Should My Associate Be My Successor?
July 16th, 2018
As a small law firm owner thinking about retirement, you are likely looking to your own associate to be your successor. This decision is not one to enter lightly, however.
Before you make anything official with an associate buyout, you need to consider whether your associate has the talent and the skills to pull it off. Just because the associate handles files well doesn't necessarily mean that they can successfully operate a law firm.
Does Your Associate Have the Right Skill Set?
The skill set required to be an effective law firm owner is quite different from that of a good practicing lawyer. Here are the most important skill sets to consider when vetting any successor, current associate or otherwise.
- Can they run the law firm as a business that makes money? Do they know the difference between revenues and profits? Can they screen clients? Will they be careful in managing office expenses? Will they send bills in a timely manner? Do they know what to do to collect on unpaid bills?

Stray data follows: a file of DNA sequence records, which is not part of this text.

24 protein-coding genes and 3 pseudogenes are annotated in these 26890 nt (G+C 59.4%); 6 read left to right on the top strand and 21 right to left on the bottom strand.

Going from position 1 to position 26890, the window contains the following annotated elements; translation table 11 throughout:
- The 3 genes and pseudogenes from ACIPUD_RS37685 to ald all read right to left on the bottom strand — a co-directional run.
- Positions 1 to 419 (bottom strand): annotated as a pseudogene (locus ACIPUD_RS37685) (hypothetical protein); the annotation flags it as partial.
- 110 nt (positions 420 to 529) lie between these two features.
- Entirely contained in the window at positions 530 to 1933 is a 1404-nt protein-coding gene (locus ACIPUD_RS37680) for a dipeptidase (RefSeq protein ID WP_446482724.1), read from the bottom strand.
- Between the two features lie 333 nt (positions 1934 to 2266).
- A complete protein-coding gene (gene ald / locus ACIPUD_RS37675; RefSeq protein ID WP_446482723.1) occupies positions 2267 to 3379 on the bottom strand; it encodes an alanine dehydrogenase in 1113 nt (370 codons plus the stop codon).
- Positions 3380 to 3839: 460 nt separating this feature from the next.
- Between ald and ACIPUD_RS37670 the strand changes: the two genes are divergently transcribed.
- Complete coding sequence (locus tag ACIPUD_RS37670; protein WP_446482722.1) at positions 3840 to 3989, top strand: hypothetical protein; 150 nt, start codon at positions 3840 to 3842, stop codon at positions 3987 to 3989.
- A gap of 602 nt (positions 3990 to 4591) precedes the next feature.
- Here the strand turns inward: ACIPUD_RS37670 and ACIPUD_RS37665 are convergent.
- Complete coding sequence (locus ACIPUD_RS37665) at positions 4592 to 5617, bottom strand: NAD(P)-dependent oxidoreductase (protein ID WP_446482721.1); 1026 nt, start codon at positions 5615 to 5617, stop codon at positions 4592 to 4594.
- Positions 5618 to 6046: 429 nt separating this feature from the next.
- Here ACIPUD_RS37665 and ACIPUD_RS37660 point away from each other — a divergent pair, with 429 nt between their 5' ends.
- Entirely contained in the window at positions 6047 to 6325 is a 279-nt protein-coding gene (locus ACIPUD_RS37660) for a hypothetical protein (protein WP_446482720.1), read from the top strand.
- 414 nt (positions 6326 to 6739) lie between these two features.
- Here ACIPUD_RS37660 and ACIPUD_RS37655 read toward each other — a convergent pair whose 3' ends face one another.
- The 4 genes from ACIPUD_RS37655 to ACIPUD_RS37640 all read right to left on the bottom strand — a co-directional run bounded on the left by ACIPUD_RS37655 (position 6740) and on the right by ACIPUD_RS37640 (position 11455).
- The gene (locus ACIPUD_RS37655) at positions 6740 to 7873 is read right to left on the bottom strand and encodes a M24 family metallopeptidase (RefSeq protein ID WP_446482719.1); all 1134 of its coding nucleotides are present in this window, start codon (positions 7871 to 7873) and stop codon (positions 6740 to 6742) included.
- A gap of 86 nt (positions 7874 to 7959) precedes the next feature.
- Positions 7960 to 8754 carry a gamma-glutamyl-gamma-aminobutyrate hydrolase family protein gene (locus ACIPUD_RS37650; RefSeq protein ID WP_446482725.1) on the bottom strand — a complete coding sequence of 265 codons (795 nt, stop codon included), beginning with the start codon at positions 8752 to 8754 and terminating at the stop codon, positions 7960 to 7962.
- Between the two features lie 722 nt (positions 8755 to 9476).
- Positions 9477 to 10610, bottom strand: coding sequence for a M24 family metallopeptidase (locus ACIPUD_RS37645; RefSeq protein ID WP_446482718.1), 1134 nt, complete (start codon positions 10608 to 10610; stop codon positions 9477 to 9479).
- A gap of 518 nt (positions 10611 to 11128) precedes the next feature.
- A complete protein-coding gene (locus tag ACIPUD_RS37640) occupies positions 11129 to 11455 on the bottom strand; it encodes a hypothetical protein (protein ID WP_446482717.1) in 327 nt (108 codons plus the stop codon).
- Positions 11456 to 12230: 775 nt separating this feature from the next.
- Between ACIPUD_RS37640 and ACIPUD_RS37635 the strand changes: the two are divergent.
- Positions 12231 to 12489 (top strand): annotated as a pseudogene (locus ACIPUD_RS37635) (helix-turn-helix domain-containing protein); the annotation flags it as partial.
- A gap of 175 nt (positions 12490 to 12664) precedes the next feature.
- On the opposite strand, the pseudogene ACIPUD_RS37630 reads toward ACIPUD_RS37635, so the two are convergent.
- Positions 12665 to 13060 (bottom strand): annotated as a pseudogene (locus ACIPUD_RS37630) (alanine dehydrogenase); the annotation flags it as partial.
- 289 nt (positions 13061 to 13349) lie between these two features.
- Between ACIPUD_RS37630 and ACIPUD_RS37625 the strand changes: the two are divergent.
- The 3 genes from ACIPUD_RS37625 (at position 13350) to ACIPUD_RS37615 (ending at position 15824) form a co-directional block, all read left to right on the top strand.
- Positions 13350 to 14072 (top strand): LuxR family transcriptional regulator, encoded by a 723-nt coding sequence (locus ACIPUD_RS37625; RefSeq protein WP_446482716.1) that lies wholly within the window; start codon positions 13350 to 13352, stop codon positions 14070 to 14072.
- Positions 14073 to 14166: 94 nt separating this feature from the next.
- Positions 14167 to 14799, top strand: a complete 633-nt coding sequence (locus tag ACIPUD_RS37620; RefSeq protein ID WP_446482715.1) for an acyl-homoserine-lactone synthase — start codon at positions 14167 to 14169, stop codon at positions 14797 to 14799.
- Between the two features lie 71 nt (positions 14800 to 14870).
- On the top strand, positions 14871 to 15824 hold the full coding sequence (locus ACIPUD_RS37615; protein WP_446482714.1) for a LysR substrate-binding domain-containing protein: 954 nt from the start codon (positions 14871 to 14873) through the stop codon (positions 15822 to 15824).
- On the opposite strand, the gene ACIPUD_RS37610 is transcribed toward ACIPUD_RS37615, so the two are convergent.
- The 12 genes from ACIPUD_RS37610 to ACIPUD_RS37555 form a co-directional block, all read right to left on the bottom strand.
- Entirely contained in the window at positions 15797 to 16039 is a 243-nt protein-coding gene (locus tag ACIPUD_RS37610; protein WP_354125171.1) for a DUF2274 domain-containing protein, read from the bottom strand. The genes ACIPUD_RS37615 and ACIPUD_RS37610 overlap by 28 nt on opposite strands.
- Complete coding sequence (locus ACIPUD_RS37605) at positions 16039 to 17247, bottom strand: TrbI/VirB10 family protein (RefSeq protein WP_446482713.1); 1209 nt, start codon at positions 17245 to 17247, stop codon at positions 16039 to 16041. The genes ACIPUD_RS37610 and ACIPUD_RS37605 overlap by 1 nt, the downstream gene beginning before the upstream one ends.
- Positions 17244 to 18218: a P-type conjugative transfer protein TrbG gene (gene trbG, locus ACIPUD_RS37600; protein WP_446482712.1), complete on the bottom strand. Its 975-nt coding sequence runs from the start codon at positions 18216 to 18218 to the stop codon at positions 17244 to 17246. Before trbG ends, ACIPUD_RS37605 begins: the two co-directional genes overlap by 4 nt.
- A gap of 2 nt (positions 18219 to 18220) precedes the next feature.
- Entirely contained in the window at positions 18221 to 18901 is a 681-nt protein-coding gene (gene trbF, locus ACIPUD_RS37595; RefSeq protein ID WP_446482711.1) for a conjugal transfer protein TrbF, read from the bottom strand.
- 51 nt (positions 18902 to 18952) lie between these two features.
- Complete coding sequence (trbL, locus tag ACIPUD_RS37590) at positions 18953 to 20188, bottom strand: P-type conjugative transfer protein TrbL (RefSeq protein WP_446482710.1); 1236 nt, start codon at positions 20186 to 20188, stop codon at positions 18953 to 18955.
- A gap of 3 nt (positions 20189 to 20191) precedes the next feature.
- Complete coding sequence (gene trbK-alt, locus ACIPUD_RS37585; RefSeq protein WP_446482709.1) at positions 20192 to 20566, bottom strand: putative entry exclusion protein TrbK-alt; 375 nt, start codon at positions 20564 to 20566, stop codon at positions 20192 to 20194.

- Do they recognize the importance of marketing? Getting the phone to ring or attracting clients to your website just doesn’t happen. Your successor will need to develop business. Will they be able to that?
What are your answers to the questions posed here?
If you can answer both questions with either a “yes” or “maybe,” then you should promptly assess where the gaps exist. Then you need to make and execute on a plan to ensure the associate receives the necessary training and mentorship.
If your answer is “no” to either question, stop dreaming about an insider deal. Pursuing one will be a fool’s errand.
Do You Need to Consider an Alternative Option?
Most deals with insiders are at least partially funded by the profits of the firm going forward. A successor who cannot manage or market a firm will simply not be profitable enough to pay you out. If you find yourself in this situation, the time is now to consider realistic alternatives. Typically, those include selling the practice or taking your practice to another firm and join it in an “of counsel” role.
Categories: Attorney Retirement